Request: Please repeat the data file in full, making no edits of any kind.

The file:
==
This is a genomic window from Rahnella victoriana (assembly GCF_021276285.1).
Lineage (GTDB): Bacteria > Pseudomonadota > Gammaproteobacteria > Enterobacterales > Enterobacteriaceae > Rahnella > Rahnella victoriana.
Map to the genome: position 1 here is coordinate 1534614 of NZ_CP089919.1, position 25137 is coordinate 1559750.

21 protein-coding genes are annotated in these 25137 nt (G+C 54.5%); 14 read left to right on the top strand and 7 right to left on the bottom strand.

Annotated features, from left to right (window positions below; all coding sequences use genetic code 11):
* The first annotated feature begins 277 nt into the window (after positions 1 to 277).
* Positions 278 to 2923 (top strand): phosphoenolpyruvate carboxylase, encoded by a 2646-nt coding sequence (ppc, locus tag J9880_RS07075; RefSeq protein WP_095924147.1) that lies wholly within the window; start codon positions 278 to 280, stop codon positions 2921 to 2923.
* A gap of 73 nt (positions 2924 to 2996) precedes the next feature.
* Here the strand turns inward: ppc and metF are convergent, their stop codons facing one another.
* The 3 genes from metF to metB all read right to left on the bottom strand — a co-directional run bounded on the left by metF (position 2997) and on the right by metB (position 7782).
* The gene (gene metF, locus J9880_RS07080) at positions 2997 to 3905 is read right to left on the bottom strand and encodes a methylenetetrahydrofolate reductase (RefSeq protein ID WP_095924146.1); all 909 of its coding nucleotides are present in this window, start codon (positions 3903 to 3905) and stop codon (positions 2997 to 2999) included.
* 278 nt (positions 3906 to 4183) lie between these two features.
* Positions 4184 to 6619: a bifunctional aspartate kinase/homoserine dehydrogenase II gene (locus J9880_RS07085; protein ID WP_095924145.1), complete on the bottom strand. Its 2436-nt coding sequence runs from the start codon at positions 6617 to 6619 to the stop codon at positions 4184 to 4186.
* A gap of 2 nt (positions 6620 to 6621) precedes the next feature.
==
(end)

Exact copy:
This is a genomic window from Rahnella victoriana (assembly GCF_021276285.1).
Lineage (GTDB): Bacteria > Pseudomonadota > Gammaproteobacteria > Enterobacterales > Enterobacteriaceae > Rahnella > Rahnella victoriana.
Map to the genome: position 1 here is coordinate 1534614 of NZ_CP089919.1, position 25137 is coordinate 1559750.

21 protein-coding genes are annotated in these 25137 nt (G+C 54.5%); 14 read left to right on the top strand and 7 right to left on the bottom strand.

Annotated features, from left to right (window positions below; all coding sequences use genetic code 11):
* The first annotated feature begins 277 nt into the window (after positions 1 to 277).
* Positions 278 to 2923 (top strand): phosphoenolpyruvate carboxylase, encoded by a 2646-nt coding sequence (ppc, locus tag J9880_RS07075; RefSeq protein WP_095924147.1) that lies wholly within the window; start codon positions 278 to 280, stop codon positions 2921 to 2923.
* A gap of 73 nt (positions 2924 to 2996) precedes the next feature.
* Here the strand turns inward: ppc and metF are convergent, their stop codons facing one another.
* The 3 genes from metF to metB all read right to left on the bottom strand — a co-directional run bounded on the left by metF (position 2997) and on the right by metB (position 7782).
* The gene (gene metF, locus J9880_RS07080) at positions 2997 to 3905 is read right to left on the bottom strand and encodes a methylenetetrahydrofolate reductase (RefSeq protein ID WP_095924146.1); all 909 of its coding nucleotides are present in this window, start codon (positions 3903 to 3905) and stop codon (positions 2997 to 2999) included.
* 278 nt (positions 3906 to 4183) lie between these two features.
* Positions 4184 to 6619: a bifunctional aspartate kinase/homoserine dehydrogenase II gene (locus J9880_RS07085; protein ID WP_095924145.1), complete on the bottom strand. Its 2436-nt coding sequence runs from the start codon at positions 6617 to 6619 to the stop codon at positions 4184 to 4186.
* A gap of 2 nt (positions 6620 to 6621) precedes the next feature.